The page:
Paige Cunningham: Thomas Aquinas, who is a 12th century or 13th century theologian of the Roman Catholic church, and is also part of our heritage in terms of thinking about natural law, said that law should not change or push more quickly than the people can bear, or there will be, in a sense, a rejection of the law. And we don't want to have people just simply reject the law. So there's a great, I think there's a great cultural, well maybe reversal. A cultural revival that needs to happen so that our country's not split apart. We don't want a civil war over abortion. I would much rather do it the British way, to have a gradual eradication that will be sustainable.

Paige Cunningham: But I would just encourage people in the pro life movement to hang in there because it's working, and the culture is becoming more prof life. And as we look back at the record, and the impact of more than 40 years of legalized abortion, we can now see the data on how it's failed to fulfill its initial promises, and in fact it has made life worse for women in terms of the feminization of poverty. Worse for children in terms of data on child abuse and domestic violence, and it's not solving the problems we were promised it would solve.

Scott Rae: Thanks. I think that's a really helpful perspective, because I suspect many of our listeners would love to see abortion significant limited, Roe v. Wade being reversed, and be done with this discussion. But you're suggesting that it's probably not going to be done any time soon, and that the work of defending the unborn's going to continue to go on for the foreseeable future.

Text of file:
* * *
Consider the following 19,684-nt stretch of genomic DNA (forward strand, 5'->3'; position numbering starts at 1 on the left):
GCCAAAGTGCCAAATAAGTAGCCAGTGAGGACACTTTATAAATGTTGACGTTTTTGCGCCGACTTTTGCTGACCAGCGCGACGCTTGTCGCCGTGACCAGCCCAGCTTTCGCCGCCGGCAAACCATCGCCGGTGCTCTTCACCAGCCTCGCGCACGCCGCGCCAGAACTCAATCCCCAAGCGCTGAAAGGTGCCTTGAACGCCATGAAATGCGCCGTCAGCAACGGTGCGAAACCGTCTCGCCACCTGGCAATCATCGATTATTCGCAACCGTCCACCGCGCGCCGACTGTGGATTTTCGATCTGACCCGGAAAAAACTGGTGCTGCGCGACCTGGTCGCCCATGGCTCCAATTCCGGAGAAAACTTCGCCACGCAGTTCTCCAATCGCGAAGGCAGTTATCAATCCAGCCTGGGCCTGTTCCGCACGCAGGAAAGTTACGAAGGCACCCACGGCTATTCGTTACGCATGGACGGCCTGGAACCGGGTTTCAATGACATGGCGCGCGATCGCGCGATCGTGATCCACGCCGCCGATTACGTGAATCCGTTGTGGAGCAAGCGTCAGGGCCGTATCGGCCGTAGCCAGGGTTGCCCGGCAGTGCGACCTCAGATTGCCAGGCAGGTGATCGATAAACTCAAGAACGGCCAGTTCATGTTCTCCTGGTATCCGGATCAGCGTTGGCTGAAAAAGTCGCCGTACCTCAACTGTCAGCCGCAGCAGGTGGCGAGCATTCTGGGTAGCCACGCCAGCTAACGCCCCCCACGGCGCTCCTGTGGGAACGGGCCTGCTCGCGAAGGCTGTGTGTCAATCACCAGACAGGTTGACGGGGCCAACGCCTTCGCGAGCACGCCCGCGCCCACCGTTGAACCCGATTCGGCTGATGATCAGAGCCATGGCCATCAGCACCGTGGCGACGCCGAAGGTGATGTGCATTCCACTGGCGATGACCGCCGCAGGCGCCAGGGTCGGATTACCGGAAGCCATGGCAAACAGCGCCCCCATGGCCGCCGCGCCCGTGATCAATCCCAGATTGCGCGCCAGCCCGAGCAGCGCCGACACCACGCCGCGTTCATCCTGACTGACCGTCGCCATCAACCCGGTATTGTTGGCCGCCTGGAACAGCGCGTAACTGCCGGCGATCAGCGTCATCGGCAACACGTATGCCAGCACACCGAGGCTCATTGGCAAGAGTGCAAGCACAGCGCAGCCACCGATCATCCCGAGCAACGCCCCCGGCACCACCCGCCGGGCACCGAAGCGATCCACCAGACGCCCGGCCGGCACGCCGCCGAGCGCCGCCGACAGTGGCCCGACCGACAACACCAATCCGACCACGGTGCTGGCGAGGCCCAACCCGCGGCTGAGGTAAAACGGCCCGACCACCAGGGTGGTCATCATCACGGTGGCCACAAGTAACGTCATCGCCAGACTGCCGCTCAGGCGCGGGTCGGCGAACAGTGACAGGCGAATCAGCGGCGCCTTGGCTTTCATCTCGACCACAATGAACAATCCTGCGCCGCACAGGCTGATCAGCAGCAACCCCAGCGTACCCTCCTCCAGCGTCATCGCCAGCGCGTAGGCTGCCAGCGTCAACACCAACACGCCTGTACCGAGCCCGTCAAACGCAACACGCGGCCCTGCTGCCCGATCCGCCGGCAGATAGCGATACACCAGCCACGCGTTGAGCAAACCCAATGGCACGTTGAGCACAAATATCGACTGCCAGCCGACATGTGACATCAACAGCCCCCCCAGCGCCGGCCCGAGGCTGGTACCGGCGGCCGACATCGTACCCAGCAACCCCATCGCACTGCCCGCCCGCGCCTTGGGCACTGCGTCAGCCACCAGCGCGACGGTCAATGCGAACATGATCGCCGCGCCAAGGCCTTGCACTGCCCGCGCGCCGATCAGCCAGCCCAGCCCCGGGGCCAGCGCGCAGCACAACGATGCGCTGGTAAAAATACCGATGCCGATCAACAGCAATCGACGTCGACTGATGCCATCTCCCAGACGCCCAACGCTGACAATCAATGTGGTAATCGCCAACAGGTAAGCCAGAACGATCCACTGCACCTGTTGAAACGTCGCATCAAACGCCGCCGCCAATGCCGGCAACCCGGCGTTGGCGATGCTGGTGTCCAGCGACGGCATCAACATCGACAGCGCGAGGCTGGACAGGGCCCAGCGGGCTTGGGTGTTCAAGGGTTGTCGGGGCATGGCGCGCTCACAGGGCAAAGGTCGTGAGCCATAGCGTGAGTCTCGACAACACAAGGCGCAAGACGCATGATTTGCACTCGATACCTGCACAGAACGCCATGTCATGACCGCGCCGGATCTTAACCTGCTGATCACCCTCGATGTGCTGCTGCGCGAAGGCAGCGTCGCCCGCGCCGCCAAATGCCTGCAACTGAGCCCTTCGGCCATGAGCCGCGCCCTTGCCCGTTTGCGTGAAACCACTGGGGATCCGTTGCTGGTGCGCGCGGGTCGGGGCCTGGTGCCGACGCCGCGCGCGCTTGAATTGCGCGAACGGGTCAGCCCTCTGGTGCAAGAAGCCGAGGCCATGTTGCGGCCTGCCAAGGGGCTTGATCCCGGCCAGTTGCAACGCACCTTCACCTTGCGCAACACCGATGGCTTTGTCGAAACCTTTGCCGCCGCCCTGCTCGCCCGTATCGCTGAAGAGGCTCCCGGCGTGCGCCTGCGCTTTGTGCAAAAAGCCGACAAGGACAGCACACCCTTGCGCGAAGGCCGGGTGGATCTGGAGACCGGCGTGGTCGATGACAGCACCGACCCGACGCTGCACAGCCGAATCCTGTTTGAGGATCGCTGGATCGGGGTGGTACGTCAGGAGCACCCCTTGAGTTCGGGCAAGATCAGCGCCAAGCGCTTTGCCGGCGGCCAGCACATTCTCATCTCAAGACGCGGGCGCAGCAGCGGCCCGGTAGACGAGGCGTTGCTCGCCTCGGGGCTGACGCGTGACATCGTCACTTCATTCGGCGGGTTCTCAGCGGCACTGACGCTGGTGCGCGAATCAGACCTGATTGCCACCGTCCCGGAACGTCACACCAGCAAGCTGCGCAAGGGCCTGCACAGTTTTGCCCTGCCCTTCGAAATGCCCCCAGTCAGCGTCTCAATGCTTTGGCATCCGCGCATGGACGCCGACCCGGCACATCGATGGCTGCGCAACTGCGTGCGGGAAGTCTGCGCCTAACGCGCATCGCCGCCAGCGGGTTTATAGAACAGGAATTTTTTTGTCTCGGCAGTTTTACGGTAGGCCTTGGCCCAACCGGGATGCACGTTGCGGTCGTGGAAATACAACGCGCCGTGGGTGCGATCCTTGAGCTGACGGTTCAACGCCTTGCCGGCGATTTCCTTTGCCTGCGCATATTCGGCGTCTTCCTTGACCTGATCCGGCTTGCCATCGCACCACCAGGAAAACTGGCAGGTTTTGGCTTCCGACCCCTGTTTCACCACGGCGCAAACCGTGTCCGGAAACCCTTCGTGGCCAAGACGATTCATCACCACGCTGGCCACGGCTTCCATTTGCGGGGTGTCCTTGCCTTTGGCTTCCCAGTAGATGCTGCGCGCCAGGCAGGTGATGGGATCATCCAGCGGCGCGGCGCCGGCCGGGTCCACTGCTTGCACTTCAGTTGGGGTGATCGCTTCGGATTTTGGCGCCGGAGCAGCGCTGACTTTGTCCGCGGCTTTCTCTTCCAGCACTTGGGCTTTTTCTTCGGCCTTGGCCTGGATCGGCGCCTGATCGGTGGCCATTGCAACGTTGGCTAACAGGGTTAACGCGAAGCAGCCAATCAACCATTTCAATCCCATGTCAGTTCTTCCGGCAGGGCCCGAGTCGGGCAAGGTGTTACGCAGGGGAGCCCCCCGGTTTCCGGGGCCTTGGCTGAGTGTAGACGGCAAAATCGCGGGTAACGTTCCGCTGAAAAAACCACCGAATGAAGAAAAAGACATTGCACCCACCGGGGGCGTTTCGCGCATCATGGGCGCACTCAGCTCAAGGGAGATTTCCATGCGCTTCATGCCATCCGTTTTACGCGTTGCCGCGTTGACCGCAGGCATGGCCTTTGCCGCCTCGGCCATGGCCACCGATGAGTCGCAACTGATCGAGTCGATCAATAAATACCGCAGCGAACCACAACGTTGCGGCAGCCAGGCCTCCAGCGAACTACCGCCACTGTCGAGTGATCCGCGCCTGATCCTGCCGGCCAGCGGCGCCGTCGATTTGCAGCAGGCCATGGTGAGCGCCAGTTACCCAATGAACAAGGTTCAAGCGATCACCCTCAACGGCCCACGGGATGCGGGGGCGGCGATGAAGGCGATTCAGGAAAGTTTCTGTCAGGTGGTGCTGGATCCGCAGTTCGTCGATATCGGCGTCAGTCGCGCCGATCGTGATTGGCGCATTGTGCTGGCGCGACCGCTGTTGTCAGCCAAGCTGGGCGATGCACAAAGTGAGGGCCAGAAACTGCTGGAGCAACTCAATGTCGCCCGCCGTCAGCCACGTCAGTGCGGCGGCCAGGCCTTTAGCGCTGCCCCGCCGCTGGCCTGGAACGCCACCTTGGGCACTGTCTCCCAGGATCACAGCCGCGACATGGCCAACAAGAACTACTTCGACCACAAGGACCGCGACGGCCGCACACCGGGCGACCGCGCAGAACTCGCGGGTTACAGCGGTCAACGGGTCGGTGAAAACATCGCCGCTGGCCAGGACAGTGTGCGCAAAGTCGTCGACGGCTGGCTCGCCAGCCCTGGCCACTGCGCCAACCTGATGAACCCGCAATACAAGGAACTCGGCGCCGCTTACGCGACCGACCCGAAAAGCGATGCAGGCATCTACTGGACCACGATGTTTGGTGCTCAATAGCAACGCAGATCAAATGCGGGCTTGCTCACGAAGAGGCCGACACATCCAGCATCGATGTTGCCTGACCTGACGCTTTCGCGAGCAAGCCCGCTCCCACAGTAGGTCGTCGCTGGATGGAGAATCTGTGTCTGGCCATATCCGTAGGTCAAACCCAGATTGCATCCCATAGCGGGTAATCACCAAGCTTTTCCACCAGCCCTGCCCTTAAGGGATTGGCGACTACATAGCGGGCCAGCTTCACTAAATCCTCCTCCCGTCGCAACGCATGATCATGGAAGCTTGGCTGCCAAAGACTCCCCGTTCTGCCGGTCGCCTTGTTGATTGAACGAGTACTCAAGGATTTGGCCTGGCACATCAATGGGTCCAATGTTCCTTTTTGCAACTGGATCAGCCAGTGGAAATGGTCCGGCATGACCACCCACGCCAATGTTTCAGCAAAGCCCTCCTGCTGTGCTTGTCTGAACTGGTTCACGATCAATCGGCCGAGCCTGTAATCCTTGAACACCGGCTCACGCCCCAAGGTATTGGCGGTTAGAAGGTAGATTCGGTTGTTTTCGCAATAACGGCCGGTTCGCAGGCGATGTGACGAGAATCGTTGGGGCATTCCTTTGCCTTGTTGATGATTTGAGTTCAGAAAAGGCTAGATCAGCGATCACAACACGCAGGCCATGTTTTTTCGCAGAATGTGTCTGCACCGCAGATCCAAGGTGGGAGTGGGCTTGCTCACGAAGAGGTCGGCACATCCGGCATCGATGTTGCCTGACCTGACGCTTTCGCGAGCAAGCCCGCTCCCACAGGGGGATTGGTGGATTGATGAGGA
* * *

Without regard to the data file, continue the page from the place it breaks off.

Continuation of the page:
Paige Cunningham: Well, I think you're right. We need to have a long [inaudible 00:24:31]. We just can't be impatient.

Scott Rae: So Paige, what can our listeners do to become better informed about the current bioethics issues?

Paige Cunningham: Well, let me send you to, I can just give you a one stop landing place for that, and that is our website. You can get to it through two ways. One is our initials, CBHD.org, or if that's hard to remember, just remember Christianbioethics.org, and that's just a great source of all kinds of resources. A lot of variety of issues, and at the bottom of every page there's a link to all of our online resources and social media, because we have a whole variety of websites. Each has a different purpose and a different audience, but if you just go to Christianbioethics.org that is a good place to begin exploring. Just plug in the search bar for some issue that you're interested in and see what pops up.

Scott Rae: Having contributed to the website and being very familiar with it, I can tell our listeners almost for certainty that whatever you plug in there in terms of bioethics issues, you will find something of substance to help on whatever you're thinking about. So Paige, one last question for you. Tell us, how can our listeners pray for the center's work?